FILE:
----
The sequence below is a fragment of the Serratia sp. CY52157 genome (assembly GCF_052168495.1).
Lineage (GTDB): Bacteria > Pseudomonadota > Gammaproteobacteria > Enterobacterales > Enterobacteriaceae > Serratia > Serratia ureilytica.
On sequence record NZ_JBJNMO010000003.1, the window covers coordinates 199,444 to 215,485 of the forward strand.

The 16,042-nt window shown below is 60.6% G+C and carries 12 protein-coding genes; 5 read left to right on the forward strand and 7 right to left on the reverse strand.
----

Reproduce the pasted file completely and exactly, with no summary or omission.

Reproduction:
The sequence below is a fragment of the Serratia sp. CY52157 genome (assembly GCF_052168495.1).
Lineage (GTDB): Bacteria > Pseudomonadota > Gammaproteobacteria > Enterobacterales > Enterobacteriaceae > Serratia > Serratia ureilytica.
On sequence record NZ_JBJNMO010000003.1, the window covers coordinates 199,444 to 215,485 of the forward strand.

The 16,042-nt window shown below is 60.6% G+C and carries 12 protein-coding genes; 5 read left to right on the forward strand and 7 right to left on the reverse strand.